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Getting that Cinematic sound

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Getting that Cinematic sound

Postby TheFuzz » Sun Nov 25, 2012 5:51 pm

Hi guys,
I haven't really tried anything like this before so perhaps you can help me out.

http://www.youtube.com/watch?v=smqucjnlvgc

This is a track that i want to cover or at least make something in the same style, the only problem is cathing that sound that i can on;y describe as being Cinematic.
One of the things that i really want to capture is the depth of that guitar, its confusing me a little... Its bassy but not to bassy and its still capturing the clarity well.

can any one help enlighten me on how they got it sounding like that?

Cheers, Connor
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Re: Getting that Cinematic sound

Postby Phil O » Sun Nov 25, 2012 6:30 pm

That's probably dropped tuning of some sort and, maybe even a Baritone guitar. Beyond that, use of multiple 'layered' takes, tight timing with the bass and copious amounts of compression should all combine to give the punchy sound you require.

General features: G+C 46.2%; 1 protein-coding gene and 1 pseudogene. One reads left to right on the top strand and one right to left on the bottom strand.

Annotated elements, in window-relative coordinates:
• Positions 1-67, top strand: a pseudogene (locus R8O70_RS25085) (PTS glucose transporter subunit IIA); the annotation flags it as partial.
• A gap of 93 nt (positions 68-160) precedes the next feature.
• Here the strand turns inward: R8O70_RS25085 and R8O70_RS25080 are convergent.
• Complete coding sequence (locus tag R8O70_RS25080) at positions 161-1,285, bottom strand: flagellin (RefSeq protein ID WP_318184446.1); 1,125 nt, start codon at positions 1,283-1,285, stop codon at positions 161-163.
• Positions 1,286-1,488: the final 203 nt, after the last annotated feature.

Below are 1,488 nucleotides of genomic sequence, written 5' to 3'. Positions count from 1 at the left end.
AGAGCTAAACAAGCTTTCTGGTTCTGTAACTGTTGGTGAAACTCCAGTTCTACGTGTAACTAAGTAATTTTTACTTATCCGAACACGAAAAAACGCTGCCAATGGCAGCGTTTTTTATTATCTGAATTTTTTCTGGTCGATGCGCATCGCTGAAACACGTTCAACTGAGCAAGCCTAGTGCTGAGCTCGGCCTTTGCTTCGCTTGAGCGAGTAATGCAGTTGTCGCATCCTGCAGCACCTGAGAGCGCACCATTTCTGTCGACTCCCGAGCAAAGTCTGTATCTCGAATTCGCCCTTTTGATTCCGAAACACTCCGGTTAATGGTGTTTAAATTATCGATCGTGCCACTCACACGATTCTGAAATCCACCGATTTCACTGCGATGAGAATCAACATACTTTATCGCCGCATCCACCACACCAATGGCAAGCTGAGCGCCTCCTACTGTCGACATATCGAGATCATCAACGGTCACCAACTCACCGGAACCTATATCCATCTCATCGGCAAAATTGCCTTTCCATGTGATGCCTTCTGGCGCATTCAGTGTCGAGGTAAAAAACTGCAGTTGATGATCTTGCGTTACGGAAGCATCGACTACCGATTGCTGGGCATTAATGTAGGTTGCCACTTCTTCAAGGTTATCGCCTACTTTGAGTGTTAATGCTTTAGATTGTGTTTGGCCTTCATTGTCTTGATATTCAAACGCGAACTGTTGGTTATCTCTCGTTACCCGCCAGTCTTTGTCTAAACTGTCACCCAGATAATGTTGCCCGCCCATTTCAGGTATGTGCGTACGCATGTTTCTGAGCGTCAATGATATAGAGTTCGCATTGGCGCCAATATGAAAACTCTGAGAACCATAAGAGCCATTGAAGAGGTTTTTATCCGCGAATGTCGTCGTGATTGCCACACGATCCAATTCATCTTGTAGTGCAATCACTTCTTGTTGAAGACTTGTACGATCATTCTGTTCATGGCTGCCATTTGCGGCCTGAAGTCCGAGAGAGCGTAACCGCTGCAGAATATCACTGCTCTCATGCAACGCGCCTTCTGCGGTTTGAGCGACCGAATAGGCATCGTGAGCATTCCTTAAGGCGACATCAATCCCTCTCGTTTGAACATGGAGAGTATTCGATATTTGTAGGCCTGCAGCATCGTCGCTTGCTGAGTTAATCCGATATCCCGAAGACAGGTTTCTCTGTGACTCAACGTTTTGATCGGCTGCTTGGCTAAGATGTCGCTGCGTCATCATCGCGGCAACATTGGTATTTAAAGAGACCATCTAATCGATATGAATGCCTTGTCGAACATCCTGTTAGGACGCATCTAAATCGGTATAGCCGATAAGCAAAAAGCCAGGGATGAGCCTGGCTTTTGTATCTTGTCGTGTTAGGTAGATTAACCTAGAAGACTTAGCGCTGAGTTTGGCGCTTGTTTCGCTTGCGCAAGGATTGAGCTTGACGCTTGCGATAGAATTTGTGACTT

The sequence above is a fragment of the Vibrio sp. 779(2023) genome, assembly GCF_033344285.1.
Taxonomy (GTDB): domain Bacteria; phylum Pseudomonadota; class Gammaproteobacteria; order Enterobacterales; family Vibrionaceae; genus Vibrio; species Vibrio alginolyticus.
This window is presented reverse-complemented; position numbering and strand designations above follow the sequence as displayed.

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Re: Getting that Cinematic sound

Postby oggyb » Sun Nov 25, 2012 10:22 pm

Sounds like dropped tuning. Very tight compression and multitracked parts too.

Tbh that's nowhere near a cinematic mix, if that's indeed what you mean. Nowhere near clear enough in the bass and cluttered in the mids. It's too bombastic.
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Re: Getting that Cinematic sound

Postby TheFuzz » Sun Nov 25, 2012 10:51 pm

Hi i do realise this is a drop tuning, but the sound im trying to achieve is the punch that the guitar brings with it, and while its not a true cinematic sound, when listened to through decent headphones you can really feel how the layers mix together to give rich and 'epic' sound.

im wondering if anyone has any ideas on how to achieve that sort of sound.
e.g. clever panning, reverb in certain places.
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Re: Getting that Cinematic sound

Postby DC-Choppah » Sun Nov 25, 2012 11:13 pm

Use the Haas effect on your guitar tracks too. pretty standard trick I think to get that wide, cinematic guitar sound.